Players over team? Brawls belong in MLB? : While We’re Waiting

Photo-David Richard-USA TODAY Sports
Dec 17, 2015; Cleveland, OH, USA; Oklahoma City Thunder forward Kevin Durant (35) drives to the basket against Cleveland Cavaliers center Timofey Mozgov (20) in the first quarter at Quicken Loans Arena. Mandatory Credit: David Richard-USA TODAY Sports

The sporting world is focused on the intense battle between the Bay Area and the North coast as the teams culminate with a third installment of their epic clash. Of course, I am referring to Mike Clevinger and the Cleveland Indians taking on Sean Manaea and the Oakland Athletics in the third of a four-game set on Wednesday night. There might be a basketball game on Thursday or something too. With my attention more dutifully focused on the Tribe, I’ll leave NBA Finals breakdowns to our excellent NBA staff. WFNY has more to read about that matchup here, here, oh, and here. Plus, plenty more coming today and tomorrow.

Worshiping owners and hating players

One NBA Finals narrative I can contribute to though is the Bay area madness stemming from Mercury News journalist Tim Kawakami. With too much time on his hands before Game 1 of the Finals, Kawakami took to the Twitterverse to denigrate anyone who was not 100% happy that Kevin Durant joined up with the 73-win Warriors that created a ridiculously stacked super team and simultaneously neutered the Warriors biggest Western Conference rival.

The repeated adage in his long response chain (that he continued over multiple days) was a love for ownership and a hatred for the players. There were many theories floated for why this supposed obvious nature of the fan existed. Some thought it was fans easier to identify with the less athletic front office people. Or a worship of their money. Or a desire to be subjugated by authority.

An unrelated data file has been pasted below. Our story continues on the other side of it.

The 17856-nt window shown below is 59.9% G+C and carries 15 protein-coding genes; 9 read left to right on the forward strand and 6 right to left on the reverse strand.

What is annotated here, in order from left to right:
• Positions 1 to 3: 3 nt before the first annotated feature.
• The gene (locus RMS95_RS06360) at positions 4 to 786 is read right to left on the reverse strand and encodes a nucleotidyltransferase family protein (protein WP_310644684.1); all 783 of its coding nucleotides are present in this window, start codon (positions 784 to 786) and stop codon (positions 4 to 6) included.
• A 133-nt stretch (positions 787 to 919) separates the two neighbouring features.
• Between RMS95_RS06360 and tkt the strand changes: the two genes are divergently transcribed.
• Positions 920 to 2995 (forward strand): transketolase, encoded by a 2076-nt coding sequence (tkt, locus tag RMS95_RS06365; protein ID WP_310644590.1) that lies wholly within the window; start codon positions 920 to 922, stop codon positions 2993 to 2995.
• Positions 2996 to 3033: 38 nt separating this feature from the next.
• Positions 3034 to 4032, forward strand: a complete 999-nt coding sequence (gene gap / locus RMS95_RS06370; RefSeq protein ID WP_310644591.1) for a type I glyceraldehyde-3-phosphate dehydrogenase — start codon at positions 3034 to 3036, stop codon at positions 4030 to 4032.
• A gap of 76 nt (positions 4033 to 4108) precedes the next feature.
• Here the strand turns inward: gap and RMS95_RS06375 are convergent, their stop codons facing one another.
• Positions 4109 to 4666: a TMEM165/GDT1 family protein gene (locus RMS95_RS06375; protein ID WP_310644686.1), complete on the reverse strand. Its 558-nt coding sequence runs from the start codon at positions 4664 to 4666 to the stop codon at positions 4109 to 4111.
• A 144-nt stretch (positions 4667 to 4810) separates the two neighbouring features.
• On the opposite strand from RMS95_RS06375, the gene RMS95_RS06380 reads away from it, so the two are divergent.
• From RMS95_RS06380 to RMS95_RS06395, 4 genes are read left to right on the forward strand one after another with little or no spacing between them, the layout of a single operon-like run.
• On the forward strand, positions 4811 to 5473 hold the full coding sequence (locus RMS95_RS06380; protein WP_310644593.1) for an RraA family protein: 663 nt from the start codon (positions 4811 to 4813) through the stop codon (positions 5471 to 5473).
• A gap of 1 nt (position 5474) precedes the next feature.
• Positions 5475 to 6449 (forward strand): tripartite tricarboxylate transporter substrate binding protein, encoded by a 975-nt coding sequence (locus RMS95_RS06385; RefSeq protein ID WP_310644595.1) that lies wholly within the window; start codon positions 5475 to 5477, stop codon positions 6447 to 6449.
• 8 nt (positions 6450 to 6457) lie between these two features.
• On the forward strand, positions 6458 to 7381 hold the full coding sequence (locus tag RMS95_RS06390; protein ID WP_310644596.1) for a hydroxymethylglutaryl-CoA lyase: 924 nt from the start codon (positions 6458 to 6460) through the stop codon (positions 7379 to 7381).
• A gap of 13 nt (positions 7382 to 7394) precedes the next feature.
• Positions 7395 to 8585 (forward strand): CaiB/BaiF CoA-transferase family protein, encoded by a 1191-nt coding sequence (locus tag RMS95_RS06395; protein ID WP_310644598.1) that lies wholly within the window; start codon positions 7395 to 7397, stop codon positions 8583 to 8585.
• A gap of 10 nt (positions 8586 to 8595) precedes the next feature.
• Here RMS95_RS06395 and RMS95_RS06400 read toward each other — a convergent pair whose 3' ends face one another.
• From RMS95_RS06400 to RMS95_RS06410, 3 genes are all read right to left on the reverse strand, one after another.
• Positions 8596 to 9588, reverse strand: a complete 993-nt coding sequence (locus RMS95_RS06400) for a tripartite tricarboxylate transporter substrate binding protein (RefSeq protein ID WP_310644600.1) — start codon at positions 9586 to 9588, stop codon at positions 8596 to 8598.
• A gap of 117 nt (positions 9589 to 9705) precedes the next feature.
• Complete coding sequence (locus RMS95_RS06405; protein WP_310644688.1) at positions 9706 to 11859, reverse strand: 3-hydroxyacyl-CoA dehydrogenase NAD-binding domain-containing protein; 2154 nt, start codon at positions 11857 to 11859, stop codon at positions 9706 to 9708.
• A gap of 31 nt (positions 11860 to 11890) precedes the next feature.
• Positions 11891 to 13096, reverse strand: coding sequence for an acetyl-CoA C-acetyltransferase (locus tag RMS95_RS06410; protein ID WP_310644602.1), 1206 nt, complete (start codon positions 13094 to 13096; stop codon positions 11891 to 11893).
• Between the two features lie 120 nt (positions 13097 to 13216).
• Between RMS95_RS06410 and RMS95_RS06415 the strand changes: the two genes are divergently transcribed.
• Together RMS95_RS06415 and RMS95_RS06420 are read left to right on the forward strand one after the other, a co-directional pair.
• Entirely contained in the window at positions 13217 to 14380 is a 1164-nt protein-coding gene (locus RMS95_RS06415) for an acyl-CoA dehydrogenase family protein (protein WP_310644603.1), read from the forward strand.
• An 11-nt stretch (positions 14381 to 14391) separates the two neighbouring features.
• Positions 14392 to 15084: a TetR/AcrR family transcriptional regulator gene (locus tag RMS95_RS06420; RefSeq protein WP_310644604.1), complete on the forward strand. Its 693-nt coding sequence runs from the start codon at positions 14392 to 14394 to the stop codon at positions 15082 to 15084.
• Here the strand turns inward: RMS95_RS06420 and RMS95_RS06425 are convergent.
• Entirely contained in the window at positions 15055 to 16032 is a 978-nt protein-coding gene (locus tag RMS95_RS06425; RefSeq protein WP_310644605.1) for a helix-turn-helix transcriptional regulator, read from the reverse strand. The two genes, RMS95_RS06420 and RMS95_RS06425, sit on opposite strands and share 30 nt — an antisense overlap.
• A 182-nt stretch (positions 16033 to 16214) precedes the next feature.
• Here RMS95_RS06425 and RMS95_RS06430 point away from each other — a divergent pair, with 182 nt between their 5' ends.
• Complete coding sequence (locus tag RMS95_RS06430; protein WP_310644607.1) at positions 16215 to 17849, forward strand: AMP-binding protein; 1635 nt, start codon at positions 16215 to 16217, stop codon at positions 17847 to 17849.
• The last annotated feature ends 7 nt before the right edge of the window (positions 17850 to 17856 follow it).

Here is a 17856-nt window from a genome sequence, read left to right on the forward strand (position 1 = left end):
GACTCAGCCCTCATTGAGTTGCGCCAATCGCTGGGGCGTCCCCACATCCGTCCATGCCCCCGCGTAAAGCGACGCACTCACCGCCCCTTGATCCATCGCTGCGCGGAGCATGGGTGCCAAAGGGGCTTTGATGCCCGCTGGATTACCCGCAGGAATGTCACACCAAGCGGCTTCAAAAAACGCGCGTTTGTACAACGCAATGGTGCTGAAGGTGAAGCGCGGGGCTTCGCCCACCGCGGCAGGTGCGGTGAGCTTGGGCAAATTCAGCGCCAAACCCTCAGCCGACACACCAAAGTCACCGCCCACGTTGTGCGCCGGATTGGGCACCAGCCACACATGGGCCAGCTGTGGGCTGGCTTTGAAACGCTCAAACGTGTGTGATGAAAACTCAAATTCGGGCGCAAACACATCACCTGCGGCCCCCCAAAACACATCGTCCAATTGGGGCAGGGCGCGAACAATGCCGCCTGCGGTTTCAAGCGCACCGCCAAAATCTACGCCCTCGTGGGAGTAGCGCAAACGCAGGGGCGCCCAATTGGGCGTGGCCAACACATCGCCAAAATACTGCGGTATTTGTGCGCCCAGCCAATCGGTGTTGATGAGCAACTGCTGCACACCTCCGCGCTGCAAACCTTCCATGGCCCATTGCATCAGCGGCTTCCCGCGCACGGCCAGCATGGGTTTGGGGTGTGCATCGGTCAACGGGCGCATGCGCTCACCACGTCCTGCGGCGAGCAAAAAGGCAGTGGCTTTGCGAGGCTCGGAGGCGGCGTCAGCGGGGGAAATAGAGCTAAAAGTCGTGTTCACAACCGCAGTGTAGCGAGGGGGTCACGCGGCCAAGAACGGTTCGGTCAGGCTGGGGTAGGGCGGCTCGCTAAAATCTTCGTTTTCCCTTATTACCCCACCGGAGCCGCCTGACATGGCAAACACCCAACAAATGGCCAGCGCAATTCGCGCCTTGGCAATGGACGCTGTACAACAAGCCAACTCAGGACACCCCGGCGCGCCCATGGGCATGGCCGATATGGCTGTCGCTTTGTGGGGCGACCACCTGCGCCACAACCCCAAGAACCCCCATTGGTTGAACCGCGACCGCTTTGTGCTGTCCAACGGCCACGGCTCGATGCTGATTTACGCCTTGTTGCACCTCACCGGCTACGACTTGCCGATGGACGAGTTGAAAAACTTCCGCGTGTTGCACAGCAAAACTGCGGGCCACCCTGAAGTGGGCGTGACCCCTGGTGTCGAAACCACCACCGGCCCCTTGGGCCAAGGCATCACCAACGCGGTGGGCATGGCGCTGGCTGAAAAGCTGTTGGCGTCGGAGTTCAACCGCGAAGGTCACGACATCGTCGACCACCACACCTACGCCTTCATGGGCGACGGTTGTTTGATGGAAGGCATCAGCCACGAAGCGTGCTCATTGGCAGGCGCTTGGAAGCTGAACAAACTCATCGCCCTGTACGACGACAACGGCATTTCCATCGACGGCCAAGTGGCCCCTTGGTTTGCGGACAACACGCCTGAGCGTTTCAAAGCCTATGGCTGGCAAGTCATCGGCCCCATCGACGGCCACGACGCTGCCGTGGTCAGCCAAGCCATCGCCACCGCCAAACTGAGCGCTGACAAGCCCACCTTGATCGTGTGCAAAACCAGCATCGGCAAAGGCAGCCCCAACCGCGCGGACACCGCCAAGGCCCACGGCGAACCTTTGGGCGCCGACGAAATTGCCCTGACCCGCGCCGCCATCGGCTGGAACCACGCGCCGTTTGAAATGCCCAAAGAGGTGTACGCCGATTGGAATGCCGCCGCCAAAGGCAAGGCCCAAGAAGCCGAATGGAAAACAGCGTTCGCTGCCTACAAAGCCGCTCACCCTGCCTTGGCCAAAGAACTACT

Kawakami decided that throwing his hat with intimating that people who disagree with him are racist was the wisest choice. He is presuming not all of them are though, but he can only presume.

It is possible that people are not so nefarious in nature. Fans of a particular team might simply be aligned in rooting interest of, and I’m just spit-balling here, that particular team. Perhaps it would explain why fans celebrate when something helps that team’s chances of competing for a championship- like signing a superstar free agent. Such a radical hypothesis might also explain why fans are upset when something happens that lowers their team’s chances of winning a championship- like Kevin Durant joining a Golden State Warriors team that was already considered one of the two best teams in the league. Attempts to explain such reasoning to Kawakami were met with his boilerplate response.